Carl Hallén Jansson
Carl Hallén Jansson

Carl Hallén Jansson

Gradient Border in Pure CSS

Photo by Gradienta on Unsplash

Gradient Border in Pure CSS

Carl Hallén Jansson's photo
Carl Hallén Jansson
·Feb 10, 2022·

4 min read

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It's been a while since I last made an post in the Pure CSS series, but now it's time to add another entry to it.

This post will show you how to create a gradient border in Pure CSS. The "Pure CSS" part mainly refers to not having to use a third-party tool to create it. It is possible to set a border-image in CSS, and have the value be an image with a gradient. That's a good approach, but I'm going to show you how to do it without leaving your editor.

Let's get started!

The HTML

The HTML will be straight forward. It is simply a div wrapping around an img.

<div class="container">
  <img 
       class="content"
       src="https://pbs.twimg.com/profile_images/1254684051212034050/i4Y8X9J4_400x400.jpg">
</div>

The container is the most important element here and it could have any element inside it, but for this demonstration we'll use an img element that displays my profile image from Twitter.

That's it for the HTML!

The CSS

This is where it gets interesting. The majority of the CSS is applied to the .container, the content is simply there to fill container with some… Well, content!

.container{
  /* Set the size of the container */
  --size: 100px;
}

We start by creating a --size property. This is called a custom property, or variable, in CSS. This will be used later to set the width and height of the .container.

.container{
  /* Center the container's content */
  display: grid;
  place-items: center;
}

The CSS above centers the content of the container, whatever it may be. We are using display: grid; in this example, but there are other ways of centering elements in CSS. This is just a simple and modern way to center child elements both vertically and horizontally.

.container{
  /* Make the container round */
  border-radius: 50%;
  width: var(--size);
  height: var(--size);
}

We have now turned the container into a circle. It uses border-radius to round the corners, and --size to set the width and height to the same value. You don't have to make the container round, the gradient would work with a square container too, we are just doing it for stylistic purposes here.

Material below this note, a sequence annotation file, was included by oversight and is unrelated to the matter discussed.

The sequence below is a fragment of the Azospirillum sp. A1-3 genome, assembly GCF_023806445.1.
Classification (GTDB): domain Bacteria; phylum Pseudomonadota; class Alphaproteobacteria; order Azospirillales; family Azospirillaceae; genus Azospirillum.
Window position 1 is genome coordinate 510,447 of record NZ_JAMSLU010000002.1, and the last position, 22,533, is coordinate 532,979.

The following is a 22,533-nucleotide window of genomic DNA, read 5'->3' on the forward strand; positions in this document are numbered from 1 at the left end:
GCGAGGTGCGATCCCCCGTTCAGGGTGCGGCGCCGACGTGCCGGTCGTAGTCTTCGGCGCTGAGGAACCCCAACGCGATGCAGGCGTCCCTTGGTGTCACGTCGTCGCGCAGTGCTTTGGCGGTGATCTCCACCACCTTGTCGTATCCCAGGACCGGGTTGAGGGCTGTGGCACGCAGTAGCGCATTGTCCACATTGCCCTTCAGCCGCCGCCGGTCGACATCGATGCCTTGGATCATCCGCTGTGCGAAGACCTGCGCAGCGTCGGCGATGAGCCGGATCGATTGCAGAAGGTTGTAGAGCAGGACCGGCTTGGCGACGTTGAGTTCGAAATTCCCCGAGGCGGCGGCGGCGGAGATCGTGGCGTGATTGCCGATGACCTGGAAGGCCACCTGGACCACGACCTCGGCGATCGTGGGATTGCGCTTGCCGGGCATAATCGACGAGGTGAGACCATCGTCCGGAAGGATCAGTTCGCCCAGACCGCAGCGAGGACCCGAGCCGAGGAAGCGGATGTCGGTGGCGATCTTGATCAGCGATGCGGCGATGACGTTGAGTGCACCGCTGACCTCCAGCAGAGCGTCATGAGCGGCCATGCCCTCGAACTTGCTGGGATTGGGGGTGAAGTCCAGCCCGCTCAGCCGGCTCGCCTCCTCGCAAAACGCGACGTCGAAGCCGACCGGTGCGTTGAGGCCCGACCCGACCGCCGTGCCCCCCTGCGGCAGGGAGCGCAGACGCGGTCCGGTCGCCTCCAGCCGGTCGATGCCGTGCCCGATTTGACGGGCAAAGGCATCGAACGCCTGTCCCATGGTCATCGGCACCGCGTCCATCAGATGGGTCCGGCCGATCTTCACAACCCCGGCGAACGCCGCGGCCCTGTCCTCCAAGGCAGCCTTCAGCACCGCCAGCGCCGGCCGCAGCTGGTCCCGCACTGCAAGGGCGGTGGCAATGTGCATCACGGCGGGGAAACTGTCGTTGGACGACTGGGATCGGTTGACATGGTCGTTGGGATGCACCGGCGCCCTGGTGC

.container{
  /* Add the gradient */
  background: linear-gradient(purple, blue, purple);
}

This is what you've been waiting for, the gradient! We use a linear-gradient rather than a radial-gradient. This is because the radial-gradient wouldn't be visible behind the content. But, by all means, try to use a radial-gradient too. It might just be the effect you are looking for. In any case, this example uses a gradient that goes from purple at the top, blue in the middle, and then purple, again, at the bottom.

You can, of course, use whatever colors you want and have the gradient in different angles. Take a look at the MDN reference for CSS gradient to learn more.

Now, let's move onto the .content.

.content{
  /* Leave 10% of the parent to act as borders */
  width: 90%;
  height: 90%;

  /* Use the same border-radius as the parent */
  border-radius: inherit;
}

As you can see, the CSS for the content is rather simple. We set the width and height to 90% so that it lets the background show around it. This is what creates the border effect. Lastly, we simply set the .content to have the same border-radius as its parent.

Putting it all together

That's all the CSS and HTML done. This is how the code looks:

The HTML

<div class="container">
  <img 
       class="content"
       src="https://pbs.twimg.com/profile_images/1254684051212034050/i4Y8X9J4_400x400.jpg">
</div>

The CSS

.container{
  /* Set the size of the container */
  --size: 100px;

  /* Center the container's content */
  display: grid;
  place-items: center;

  /* Make the container round */
  border-radius: 50%;
  width: var(--size);
  height: var(--size);

  /* Add the gradient */
  background: linear-gradient(purple, blue, purple);
}
.content{
  /* Leave 10% of the parent to act as borders */
  width: 90%;
  height: 90%;

  /* Use the same border-radius as the parent */
  border-radius: inherit;
}

The result

And this is how the result turned out:

Conclusion

That's how you make a gradient border without third-party tools. It's not strictly a border, but since borders have no semantic meaning, we don't actually have to use the border rule to create them.

 
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